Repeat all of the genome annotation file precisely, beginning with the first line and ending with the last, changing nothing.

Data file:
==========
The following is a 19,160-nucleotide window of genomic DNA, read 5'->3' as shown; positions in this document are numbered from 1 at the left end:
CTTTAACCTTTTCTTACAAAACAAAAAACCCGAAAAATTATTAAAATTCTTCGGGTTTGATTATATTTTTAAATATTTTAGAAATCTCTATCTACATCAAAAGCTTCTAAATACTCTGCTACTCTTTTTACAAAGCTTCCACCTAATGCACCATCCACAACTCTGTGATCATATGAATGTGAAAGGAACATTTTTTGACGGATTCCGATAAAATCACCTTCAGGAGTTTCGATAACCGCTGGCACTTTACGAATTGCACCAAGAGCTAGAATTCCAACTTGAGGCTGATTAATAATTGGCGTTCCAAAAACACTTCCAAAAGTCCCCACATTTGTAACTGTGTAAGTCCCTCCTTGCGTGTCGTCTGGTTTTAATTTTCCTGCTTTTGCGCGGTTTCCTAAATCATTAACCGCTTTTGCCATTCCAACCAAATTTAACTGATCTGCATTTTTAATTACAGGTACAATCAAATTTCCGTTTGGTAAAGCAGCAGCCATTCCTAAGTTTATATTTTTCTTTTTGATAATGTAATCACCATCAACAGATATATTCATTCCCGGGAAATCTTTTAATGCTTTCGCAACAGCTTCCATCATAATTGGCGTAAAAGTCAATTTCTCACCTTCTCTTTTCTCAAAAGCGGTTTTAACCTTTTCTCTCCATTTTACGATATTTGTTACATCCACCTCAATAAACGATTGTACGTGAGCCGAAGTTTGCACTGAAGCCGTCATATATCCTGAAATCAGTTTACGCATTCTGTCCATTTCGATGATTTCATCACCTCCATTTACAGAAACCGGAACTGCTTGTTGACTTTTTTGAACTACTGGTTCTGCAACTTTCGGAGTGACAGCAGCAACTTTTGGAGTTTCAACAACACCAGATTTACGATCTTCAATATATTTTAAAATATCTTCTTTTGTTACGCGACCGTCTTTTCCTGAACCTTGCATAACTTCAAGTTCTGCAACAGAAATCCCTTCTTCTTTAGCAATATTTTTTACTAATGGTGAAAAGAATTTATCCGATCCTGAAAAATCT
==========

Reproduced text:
The following is a 19,160-nucleotide window of genomic DNA, read 5'->3' as shown; positions in this document are numbered from 1 at the left end:
CTTTAACCTTTTCTTACAAAACAAAAAACCCGAAAAATTATTAAAATTCTTCGGGTTTGATTATATTTTTAAATATTTTAGAAATCTCTATCTACATCAAAAGCTTCTAAATACTCTGCTACTCTTTTTACAAAGCTTCCACCTAATGCACCATCCACAACTCTGTGATCATATGAATGTGAAAGGAACATTTTTTGACGGATTCCGATAAAATCACCTTCAGGAGTTTCGATAACCGCTGGCACTTTACGAATTGCACCAAGAGCTAGAATTCCAACTTGAGGCTGATTAATAATTGGCGTTCCAAAAACACTTCCAAAAGTCCCCACATTTGTAACTGTGTAAGTCCCTCCTTGCGTGTCGTCTGGTTTTAATTTTCCTGCTTTTGCGCGGTTTCCTAAATCATTAACCGCTTTTGCCATTCCAACCAAATTTAACTGATCTGCATTTTTAATTACAGGTACAATCAAATTTCCGTTTGGTAAAGCAGCAGCCATTCCTAAGTTTATATTTTTCTTTTTGATAATGTAATCACCATCAACAGATATATTCATTCCCGGGAAATCTTTTAATGCTTTCGCAACAGCTTCCATCATAATTGGCGTAAAAGTCAATTTCTCACCTTCTCTTTTCTCAAAAGCGGTTTTAACCTTTTCTCTCCATTTTACGATATTTGTTACATCCACCTCAATAAACGATTGTACGTGAGCCGAAGTTTGCACTGAAGCCGTCATATATCCTGAAATCAGTTTACGCATTCTGTCCATTTCGATGATTTCATCACCTCCATTTACAGAAACCGGAACTGCTTGTTGACTTTTTTGAACTACTGGTTCTGCAACTTTCGGAGTGACAGCAGCAACTTTTGGAGTTTCAACAACACCAGATTTACGATCTTCAATATATTTTAAAATATCTTCTTTTGTTACGCGACCGTCTTTTCCTGAACCTTGCATAACTTCAAGTTCTGCAACAGAAATCCCTTCTTCTTTAGCAATATTTTTTACTAATGGTGAAAAGAATTTATCCGATCCTGAAAAATCT